'Solipsist' - an Experimental Short That Beautifully Blends Practical and CG Effects
What do you get when you mix experimental film with fantasy via Jim Henson? Andrew Huang’s new short film, Solipsist, provides a beautiful and vaguely disturbing mind-trip of an answer. Some of you may recognize Huang’s name from his earlier viral short — Doll Face. For a film that started as a Kickstarter project last summer, it’s pretty impressive to see how quickly Solipsist was finished and released — especially considering Huang did a large chunk of the post-production himself. Coming off its recent win of the “Special Jury Prize for Experimental Short” at Slamdance, the short is now available to watch in full, along with some very intriguing “making of” footage that reveals some surprising use of practical effects:
Beyond being a beautiful piece of visual art, it’s another great example of how far one can go with today’s available tools. Shot on a RED camera against green screens, the short is a mixture of practical and CG effects composited in Maya. Now here’s the kicker — you may think the majority of the effects are CG, but according to Jason Sondhi of Short of the Week, Huang assured him that practically 99% of the effects were practical. Needless to say, it takes careful pre-planning, testing, and most importantly, skillful compositing of the various elements, to pull it all off. Don’t believe it? See for yourself:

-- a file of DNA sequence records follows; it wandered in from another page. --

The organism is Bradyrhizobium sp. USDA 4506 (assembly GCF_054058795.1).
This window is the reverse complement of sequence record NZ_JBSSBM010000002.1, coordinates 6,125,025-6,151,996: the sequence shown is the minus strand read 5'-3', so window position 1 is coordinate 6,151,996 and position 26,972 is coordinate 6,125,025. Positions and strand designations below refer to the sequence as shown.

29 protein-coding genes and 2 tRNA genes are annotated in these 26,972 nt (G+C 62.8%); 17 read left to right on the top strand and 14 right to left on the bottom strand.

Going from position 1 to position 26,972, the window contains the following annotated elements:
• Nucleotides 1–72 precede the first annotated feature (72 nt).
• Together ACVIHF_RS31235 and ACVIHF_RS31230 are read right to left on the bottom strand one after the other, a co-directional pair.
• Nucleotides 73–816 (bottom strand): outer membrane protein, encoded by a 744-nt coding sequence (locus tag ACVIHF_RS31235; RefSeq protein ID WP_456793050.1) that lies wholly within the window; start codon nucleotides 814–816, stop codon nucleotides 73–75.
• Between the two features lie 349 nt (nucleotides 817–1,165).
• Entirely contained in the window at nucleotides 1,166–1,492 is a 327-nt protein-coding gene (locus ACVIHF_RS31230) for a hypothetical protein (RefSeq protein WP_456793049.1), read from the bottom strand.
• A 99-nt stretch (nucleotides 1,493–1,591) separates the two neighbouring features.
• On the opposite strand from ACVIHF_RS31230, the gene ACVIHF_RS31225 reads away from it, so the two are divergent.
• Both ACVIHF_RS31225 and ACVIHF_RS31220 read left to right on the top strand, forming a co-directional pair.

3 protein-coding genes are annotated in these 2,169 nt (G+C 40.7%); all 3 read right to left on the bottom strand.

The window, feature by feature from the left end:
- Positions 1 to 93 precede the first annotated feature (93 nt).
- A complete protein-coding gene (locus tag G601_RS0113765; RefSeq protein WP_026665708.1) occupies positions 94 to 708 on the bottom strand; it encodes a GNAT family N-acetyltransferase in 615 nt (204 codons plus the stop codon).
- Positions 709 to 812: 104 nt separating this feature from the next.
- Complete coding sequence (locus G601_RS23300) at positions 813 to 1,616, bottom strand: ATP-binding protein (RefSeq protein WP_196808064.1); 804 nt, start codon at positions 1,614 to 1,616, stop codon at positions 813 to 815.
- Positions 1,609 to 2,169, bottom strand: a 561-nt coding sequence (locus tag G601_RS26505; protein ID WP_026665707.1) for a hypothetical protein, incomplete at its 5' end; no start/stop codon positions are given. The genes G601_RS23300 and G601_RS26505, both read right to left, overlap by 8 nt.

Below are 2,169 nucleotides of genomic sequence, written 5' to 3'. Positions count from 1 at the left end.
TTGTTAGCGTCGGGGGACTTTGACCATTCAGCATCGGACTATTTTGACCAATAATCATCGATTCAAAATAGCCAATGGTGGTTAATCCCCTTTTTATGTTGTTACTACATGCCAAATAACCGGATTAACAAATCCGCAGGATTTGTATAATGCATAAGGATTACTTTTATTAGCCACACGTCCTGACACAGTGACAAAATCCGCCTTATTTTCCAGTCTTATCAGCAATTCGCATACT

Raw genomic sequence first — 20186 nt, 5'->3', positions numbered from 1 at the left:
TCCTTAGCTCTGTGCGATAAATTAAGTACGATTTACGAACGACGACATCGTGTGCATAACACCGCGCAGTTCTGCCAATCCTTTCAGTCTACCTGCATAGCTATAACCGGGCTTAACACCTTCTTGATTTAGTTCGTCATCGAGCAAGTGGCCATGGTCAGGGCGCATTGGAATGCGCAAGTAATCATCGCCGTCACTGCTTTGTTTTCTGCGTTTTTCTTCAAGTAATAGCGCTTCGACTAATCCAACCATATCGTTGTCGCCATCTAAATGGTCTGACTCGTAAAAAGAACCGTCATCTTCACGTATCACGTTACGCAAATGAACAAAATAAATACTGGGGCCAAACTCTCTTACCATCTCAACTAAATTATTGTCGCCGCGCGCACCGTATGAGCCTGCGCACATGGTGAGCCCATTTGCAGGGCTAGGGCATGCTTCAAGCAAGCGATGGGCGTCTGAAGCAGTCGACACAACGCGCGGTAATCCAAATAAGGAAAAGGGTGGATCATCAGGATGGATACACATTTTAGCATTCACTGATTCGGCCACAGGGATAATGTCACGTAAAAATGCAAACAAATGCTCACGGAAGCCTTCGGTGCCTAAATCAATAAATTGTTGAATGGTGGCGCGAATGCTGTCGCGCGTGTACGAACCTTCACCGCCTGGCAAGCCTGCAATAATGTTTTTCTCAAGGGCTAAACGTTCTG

For Huang’s thoughts about the piece as well as how he has navigated his career choices since his first breakout short check out this “Director’s Notes” interview. It brings back the earlier debate about the importance of short films as calling cards for directors — even for relatively established ones like Huang.
Have you watched any other recent experimental shorts that put special and visual effects to great use?
- Short of the Week Presents™ Launches with 'A Family Portrait,' Brings Greater Exposure to Short Films
- 'Pull Back,' My RED SCARLET Test Short
- Oceanside Swimming Pool Beautifully Shot on RED EPIC, Sony F3, and Canon 5D Mark II